Your voice matters. The November election is quickly approaching, and the voting process can be confusing for both new and seasoned voters. The following resources and information are designed to help you navigate the voting process, procedures and help you exercise your civic duty.
How to Vote in Oklahoma
- Check your voter voter registration status.
- Register to vote. Make sure you are aware of voter registration deadlines. If you are not an Oklahoma resident, timelines may differ from local ones. You can also request an absentee ballot if you would rather vote by mail.
- Research. Make a plan of how you will vote (early voting, absentee or in person on Election Day). Research candidates and state questions on the ballot, you may see your sample ballot to prepare and additional information at the Oklahoma State Election Board website.
- Vote. Follow your voting plan and know you have done your civic duty. Repeat this process for each election throughout the year. Additional Oklahoma election information can be found on the Oklahoma State Elections Board Frequently Asked Questions page.
What to know when voting in person. Take proof of identity for voting. Polls are open 7 a.m. – 7 p.m. Stay in line, EVEN if it's after 7 p.m. If you were in line before the closing time, you can still vote.
Absentee ballots may be notarized OR the voter may submit a copy of a valid ID. Learn more about what can be used for proof of identity when voting.
Voters can return their voted absentee ballots to the county election board by U.S. mail or by a private mail service that has delivery documentation. An absentee ballot must be received by the county election board by 7 p.m. Election Day to be counted. First-class postage is required for U.S. mail. Voters who requested a "standard" absentee ballot may hand-deliver their own absentee ballot in-person to the county election board during regular business hours. Hand-delivered ballots must be returned no later than the end of business hours on the day before the election, and the voter must show the same identification required for in-person voting.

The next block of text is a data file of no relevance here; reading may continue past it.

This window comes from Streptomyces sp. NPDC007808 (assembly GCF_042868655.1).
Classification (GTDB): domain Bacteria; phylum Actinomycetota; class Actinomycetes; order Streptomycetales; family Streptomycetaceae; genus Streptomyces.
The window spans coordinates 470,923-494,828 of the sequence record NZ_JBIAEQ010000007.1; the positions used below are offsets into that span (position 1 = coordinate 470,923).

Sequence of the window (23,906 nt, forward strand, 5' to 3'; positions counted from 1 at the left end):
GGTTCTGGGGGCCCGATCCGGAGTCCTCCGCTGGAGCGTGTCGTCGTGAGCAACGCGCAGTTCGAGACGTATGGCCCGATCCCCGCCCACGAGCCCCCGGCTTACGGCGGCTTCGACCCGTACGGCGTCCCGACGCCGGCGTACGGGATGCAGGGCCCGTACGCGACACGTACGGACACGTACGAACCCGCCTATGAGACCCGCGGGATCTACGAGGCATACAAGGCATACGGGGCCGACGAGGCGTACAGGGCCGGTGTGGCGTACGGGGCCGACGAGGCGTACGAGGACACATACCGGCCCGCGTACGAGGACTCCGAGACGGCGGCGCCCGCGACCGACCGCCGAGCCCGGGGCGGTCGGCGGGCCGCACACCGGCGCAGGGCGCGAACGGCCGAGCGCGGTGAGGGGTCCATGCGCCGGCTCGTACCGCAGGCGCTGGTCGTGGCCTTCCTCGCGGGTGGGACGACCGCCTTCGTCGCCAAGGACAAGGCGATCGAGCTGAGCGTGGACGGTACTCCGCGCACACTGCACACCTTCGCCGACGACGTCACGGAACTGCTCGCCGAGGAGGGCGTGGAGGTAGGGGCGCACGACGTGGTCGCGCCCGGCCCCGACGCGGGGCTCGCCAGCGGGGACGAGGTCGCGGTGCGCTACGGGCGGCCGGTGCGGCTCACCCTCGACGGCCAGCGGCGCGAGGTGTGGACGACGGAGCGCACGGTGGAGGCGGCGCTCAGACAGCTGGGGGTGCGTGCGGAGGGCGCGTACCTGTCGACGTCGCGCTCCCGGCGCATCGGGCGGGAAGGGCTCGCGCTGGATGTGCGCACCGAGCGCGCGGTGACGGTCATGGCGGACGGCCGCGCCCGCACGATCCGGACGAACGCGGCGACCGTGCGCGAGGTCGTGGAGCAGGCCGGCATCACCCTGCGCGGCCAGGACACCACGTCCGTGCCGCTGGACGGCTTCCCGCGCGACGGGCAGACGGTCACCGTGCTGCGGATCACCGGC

Are UCO employees given time to vote?
Yes. Faculty and staff receive two hours of Voting Leave per UCO policy.
What if I am still in line when the polls close?
Stay in line even after the polls close. If you are in line before 7 p.m., you are allowed to vote. §26-7-104
Can I wear campaign clothes into the precinct?
No. Keep your campaign clothing at home when you go to the polls. §26-7-108
May I write in a candidate's name on my ballot?
No. Write-in voting is not permitted by law in Oklahoma.
What qualifies as an official ID card to vote?
A document used for proof of identity for voting must have been issued by the United States government, the State of Oklahoma or a federally recognized tribal government.
The law requires a document used for proof of identity for voting to contain the following information:
- The name of the person to whom it was issued;
- A photograph of the person to whom it was issued; and,
- An expiration date that is after the date of the election, unless the identification is valid indefinitely.
The law requires the voter's name on the proof of identity document to "substantially conform" to the voter's name in the precinct registry. In other words, your name on your proof of identity must match your name in the precinct registry.
In addition, voters may use the free voter identification card they received by mail from the County Election Board when they registered to vote. The law allows use of the voter identification card even though it does not include a photograph.